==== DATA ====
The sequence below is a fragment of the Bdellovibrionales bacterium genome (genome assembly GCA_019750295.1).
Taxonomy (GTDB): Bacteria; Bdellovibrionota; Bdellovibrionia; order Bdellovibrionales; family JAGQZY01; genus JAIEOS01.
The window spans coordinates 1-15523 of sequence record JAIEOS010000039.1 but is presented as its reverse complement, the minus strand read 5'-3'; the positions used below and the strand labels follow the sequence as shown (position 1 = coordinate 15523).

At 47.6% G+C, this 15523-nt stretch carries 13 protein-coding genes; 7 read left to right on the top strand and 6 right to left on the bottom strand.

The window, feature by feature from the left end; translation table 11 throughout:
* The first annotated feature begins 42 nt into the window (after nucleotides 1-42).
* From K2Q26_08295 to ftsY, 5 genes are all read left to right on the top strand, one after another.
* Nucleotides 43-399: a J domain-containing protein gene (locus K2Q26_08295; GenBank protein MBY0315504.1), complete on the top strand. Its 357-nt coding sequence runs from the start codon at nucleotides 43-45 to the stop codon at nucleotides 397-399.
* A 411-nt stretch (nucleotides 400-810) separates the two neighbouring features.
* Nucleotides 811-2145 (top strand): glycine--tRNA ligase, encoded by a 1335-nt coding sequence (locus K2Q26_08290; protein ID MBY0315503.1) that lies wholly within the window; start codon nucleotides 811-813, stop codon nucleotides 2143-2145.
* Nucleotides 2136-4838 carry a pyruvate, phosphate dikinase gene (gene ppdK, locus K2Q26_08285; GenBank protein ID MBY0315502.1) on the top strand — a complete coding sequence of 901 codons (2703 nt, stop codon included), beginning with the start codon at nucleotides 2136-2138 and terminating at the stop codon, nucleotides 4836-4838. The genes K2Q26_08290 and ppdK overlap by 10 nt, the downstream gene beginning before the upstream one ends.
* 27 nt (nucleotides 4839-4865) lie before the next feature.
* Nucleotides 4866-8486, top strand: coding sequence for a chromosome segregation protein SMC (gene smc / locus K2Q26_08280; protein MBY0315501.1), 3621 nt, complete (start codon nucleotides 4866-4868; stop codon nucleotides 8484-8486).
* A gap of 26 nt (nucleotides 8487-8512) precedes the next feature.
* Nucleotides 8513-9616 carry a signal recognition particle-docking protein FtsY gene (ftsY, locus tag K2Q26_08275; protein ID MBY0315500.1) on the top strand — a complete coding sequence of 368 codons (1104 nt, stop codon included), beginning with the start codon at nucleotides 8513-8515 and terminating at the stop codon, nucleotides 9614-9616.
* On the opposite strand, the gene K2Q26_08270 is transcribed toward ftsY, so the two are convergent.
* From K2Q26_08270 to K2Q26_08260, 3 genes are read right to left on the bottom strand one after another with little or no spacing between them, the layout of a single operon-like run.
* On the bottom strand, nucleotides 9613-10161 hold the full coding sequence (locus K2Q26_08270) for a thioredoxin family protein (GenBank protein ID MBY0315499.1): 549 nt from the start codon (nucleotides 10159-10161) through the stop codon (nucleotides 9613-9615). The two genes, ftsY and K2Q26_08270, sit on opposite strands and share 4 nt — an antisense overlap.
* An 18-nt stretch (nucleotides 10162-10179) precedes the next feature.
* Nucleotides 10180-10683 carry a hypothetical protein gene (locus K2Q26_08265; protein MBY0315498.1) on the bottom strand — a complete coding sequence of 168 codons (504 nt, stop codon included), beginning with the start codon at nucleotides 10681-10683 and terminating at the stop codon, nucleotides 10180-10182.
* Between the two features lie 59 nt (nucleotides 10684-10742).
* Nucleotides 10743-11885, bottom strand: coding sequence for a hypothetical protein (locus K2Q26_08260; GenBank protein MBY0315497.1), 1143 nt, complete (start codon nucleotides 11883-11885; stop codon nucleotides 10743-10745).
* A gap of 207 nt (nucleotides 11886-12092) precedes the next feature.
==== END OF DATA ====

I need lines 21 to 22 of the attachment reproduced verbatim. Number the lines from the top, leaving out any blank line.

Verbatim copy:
* Between the two features lie 59 nt (nucleotides 10684-10742).
* Nucleotides 10743-11885, bottom strand: coding sequence for a hypothetical protein (locus K2Q26_08260; GenBank protein MBY0315497.1), 1143 nt, complete (start codon nucleotides 11883-11885; stop codon nucleotides 10743-10745).